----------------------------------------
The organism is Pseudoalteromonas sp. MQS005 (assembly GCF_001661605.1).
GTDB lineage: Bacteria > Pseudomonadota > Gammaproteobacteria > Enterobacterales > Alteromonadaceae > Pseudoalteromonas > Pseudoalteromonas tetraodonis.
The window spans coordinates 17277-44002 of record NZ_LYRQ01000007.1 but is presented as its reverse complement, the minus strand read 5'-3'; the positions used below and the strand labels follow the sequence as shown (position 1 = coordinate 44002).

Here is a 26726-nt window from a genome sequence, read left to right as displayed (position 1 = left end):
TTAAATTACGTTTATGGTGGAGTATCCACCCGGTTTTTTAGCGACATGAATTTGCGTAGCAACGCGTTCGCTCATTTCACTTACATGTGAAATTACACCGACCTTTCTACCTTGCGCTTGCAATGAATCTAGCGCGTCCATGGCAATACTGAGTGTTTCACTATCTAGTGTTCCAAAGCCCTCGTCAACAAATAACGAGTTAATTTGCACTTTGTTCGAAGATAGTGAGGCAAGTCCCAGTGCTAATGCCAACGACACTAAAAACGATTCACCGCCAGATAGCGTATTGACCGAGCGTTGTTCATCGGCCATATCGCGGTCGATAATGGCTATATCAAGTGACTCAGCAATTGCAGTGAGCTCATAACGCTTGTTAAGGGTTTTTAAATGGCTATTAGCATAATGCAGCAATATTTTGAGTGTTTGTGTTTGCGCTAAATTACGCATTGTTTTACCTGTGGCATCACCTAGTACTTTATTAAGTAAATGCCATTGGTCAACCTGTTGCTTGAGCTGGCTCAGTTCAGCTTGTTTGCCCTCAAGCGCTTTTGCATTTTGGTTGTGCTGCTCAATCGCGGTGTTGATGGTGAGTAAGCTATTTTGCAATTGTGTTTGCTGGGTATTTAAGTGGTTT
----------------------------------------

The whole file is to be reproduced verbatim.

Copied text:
The organism is Pseudoalteromonas sp. MQS005 (assembly GCF_001661605.1).
GTDB lineage: Bacteria > Pseudomonadota > Gammaproteobacteria > Enterobacterales > Alteromonadaceae > Pseudoalteromonas > Pseudoalteromonas tetraodonis.
The window spans coordinates 17277-44002 of record NZ_LYRQ01000007.1 but is presented as its reverse complement, the minus strand read 5'-3'; the positions used below and the strand labels follow the sequence as shown (position 1 = coordinate 44002).

Here is a 26726-nt window from a genome sequence, read left to right as displayed (position 1 = left end):
TTAAATTACGTTTATGGTGGAGTATCCACCCGGTTTTTTAGCGACATGAATTTGCGTAGCAACGCGTTCGCTCATTTCACTTACATGTGAAATTACACCGACCTTTCTACCTTGCGCTTGCAATGAATCTAGCGCGTCCATGGCAATACTGAGTGTTTCACTATCTAGTGTTCCAAAGCCCTCGTCAACAAATAACGAGTTAATTTGCACTTTGTTCGAAGATAGTGAGGCAAGTCCCAGTGCTAATGCCAACGACACTAAAAACGATTCACCGCCAGATAGCGTATTGACCGAGCGTTGTTCATCGGCCATATCGCGGTCGATAATGGCTATATCAAGTGACTCAGCAATTGCAGTGAGCTCATAACGCTTGTTAAGGGTTTTTAAATGGCTATTAGCATAATGCAGCAATATTTTGAGTGTTTGTGTTTGCGCTAAATTACGCATTGTTTTACCTGTGGCATCACCTAGTACTTTATTAAGTAAATGCCATTGGTCAACCTGTTGCTTGAGCTGGCTCAGTTCAGCTTGTTTGCCCTCAAGCGCTTTTGCATTTTGGTTGTGCTGCTCAATCGCGGTGTTGATGGTGAGTAAGCTATTTTGCAATTGTGTTTGCTGGGTATTTAAGTGGTTT